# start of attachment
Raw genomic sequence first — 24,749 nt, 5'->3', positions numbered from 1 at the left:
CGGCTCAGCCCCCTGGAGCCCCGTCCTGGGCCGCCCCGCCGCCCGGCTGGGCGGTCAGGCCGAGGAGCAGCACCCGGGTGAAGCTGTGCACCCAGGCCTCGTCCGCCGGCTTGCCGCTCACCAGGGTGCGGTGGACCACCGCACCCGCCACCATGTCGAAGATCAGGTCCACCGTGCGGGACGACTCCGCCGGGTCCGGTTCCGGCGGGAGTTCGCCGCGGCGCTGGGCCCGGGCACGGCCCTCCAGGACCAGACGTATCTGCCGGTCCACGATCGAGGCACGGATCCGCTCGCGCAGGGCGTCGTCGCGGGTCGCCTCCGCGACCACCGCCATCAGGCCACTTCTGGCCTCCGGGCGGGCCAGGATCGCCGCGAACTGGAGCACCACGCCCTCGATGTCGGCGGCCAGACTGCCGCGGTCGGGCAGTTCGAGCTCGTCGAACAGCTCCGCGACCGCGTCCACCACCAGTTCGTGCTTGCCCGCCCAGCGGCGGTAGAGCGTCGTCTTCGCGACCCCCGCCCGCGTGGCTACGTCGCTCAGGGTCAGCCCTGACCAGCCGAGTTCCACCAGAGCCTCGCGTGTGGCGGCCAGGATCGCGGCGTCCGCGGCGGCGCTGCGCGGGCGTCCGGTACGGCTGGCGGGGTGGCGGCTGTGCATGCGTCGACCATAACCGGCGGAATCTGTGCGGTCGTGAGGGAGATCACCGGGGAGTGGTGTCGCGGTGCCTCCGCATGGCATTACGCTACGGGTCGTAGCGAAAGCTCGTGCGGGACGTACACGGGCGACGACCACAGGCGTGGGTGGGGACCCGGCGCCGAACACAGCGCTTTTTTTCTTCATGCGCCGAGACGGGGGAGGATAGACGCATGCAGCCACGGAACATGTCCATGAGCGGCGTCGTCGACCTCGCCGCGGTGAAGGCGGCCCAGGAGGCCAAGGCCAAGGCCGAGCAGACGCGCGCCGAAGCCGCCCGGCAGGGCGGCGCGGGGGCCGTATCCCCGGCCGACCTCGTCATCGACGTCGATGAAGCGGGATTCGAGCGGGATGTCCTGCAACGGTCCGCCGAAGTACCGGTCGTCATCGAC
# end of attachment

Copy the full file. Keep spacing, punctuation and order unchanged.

Raw genomic sequence first — 24,749 nt, 5'->3', positions numbered from 1 at the left:
CGGCTCAGCCCCCTGGAGCCCCGTCCTGGGCCGCCCCGCCGCCCGGCTGGGCGGTCAGGCCGAGGAGCAGCACCCGGGTGAAGCTGTGCACCCAGGCCTCGTCCGCCGGCTTGCCGCTCACCAGGGTGCGGTGGACCACCGCACCCGCCACCATGTCGAAGATCAGGTCCACCGTGCGGGACGACTCCGCCGGGTCCGGTTCCGGCGGGAGTTCGCCGCGGCGCTGGGCCCGGGCACGGCCCTCCAGGACCAGACGTATCTGCCGGTCCACGATCGAGGCACGGATCCGCTCGCGCAGGGCGTCGTCGCGGGTCGCCTCCGCGACCACCGCCATCAGGCCACTTCTGGCCTCCGGGCGGGCCAGGATCGCCGCGAACTGGAGCACCACGCCCTCGATGTCGGCGGCCAGACTGCCGCGGTCGGGCAGTTCGAGCTCGTCGAACAGCTCCGCGACCGCGTCCACCACCAGTTCGTGCTTGCCCGCCCAGCGGCGGTAGAGCGTCGTCTTCGCGACCCCCGCCCGCGTGGCTACGTCGCTCAGGGTCAGCCCTGACCAGCCGAGTTCCACCAGAGCCTCGCGTGTGGCGGCCAGGATCGCGGCGTCCGCGGCGGCGCTGCGCGGGCGTCCGGTACGGCTGGCGGGGTGGCGGCTGTGCATGCGTCGACCATAACCGGCGGAATCTGTGCGGTCGTGAGGGAGATCACCGGGGAGTGGTGTCGCGGTGCCTCCGCATGGCATTACGCTACGGGTCGTAGCGAAAGCTCGTGCGGGACGTACACGGGCGACGACCACAGGCGTGGGTGGGGACCCGGCGCCGAACACAGCGCTTTTTTTCTTCATGCGCCGAGACGGGGGAGGATAGACGCATGCAGCCACGGAACATGTCCATGAGCGGCGTCGTCGACCTCGCCGCGGTGAAGGCGGCCCAGGAGGCCAAGGCCAAGGCCGAGCAGACGCGCGCCGAAGCCGCCCGGCAGGGCGGCGCGGGGGCCGTATCCCCGGCCGACCTCGTCATCGACGTCGATGAAGCGGGATTCGAGCGGGATGTCCTGCAACGGTCCGCCGAAGTACCGGTCGTCATCGAC